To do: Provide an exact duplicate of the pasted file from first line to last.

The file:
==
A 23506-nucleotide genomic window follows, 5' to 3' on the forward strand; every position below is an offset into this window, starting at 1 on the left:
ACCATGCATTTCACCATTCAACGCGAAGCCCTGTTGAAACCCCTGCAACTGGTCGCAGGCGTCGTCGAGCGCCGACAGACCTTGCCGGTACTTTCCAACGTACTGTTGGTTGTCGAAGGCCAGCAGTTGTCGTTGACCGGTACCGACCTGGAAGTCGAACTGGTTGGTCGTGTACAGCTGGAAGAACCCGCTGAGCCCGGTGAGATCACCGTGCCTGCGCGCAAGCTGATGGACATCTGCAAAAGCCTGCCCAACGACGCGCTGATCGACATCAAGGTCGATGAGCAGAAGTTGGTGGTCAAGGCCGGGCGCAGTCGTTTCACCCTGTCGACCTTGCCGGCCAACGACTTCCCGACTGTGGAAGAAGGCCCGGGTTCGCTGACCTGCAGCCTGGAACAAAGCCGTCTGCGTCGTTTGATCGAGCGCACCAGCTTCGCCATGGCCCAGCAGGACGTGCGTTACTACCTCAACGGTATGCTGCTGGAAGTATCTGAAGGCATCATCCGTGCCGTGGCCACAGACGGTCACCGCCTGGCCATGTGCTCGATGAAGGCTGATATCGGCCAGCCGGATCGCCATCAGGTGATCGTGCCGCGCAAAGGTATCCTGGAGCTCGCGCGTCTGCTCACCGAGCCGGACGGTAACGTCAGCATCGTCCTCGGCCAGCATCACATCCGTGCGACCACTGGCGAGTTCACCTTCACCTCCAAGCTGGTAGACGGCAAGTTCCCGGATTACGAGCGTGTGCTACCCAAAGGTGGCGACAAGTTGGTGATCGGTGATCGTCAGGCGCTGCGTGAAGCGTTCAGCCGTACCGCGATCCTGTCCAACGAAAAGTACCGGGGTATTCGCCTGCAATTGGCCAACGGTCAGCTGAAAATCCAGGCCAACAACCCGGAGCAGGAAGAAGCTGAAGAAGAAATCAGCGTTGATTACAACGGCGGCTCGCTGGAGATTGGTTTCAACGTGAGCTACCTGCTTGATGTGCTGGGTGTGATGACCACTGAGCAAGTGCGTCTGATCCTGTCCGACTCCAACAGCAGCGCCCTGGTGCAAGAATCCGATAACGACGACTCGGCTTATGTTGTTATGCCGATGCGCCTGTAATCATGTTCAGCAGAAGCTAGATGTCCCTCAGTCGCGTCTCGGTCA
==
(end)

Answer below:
A 23506-nucleotide genomic window follows, 5' to 3' on the forward strand; every position below is an offset into this window, starting at 1 on the left:
ACCATGCATTTCACCATTCAACGCGAAGCCCTGTTGAAACCCCTGCAACTGGTCGCAGGCGTCGTCGAGCGCCGACAGACCTTGCCGGTACTTTCCAACGTACTGTTGGTTGTCGAAGGCCAGCAGTTGTCGTTGACCGGTACCGACCTGGAAGTCGAACTGGTTGGTCGTGTACAGCTGGAAGAACCCGCTGAGCCCGGTGAGATCACCGTGCCTGCGCGCAAGCTGATGGACATCTGCAAAAGCCTGCCCAACGACGCGCTGATCGACATCAAGGTCGATGAGCAGAAGTTGGTGGTCAAGGCCGGGCGCAGTCGTTTCACCCTGTCGACCTTGCCGGCCAACGACTTCCCGACTGTGGAAGAAGGCCCGGGTTCGCTGACCTGCAGCCTGGAACAAAGCCGTCTGCGTCGTTTGATCGAGCGCACCAGCTTCGCCATGGCCCAGCAGGACGTGCGTTACTACCTCAACGGTATGCTGCTGGAAGTATCTGAAGGCATCATCCGTGCCGTGGCCACAGACGGTCACCGCCTGGCCATGTGCTCGATGAAGGCTGATATCGGCCAGCCGGATCGCCATCAGGTGATCGTGCCGCGCAAAGGTATCCTGGAGCTCGCGCGTCTGCTCACCGAGCCGGACGGTAACGTCAGCATCGTCCTCGGCCAGCATCACATCCGTGCGACCACTGGCGAGTTCACCTTCACCTCCAAGCTGGTAGACGGCAAGTTCCCGGATTACGAGCGTGTGCTACCCAAAGGTGGCGACAAGTTGGTGATCGGTGATCGTCAGGCGCTGCGTGAAGCGTTCAGCCGTACCGCGATCCTGTCCAACGAAAAGTACCGGGGTATTCGCCTGCAATTGGCCAACGGTCAGCTGAAAATCCAGGCCAACAACCCGGAGCAGGAAGAAGCTGAAGAAGAAATCAGCGTTGATTACAACGGCGGCTCGCTGGAGATTGGTTTCAACGTGAGCTACCTGCTTGATGTGCTGGGTGTGATGACCACTGAGCAAGTGCGTCTGATCCTGTCCGACTCCAACAGCAGCGCCCTGGTGCAAGAATCCGATAACGACGACTCGGCTTATGTTGTTATGCCGATGCGCCTGTAATCATGTTCAGCAGAAGCTAGATGTCCCTCAGTCGCGTCTCGGTCA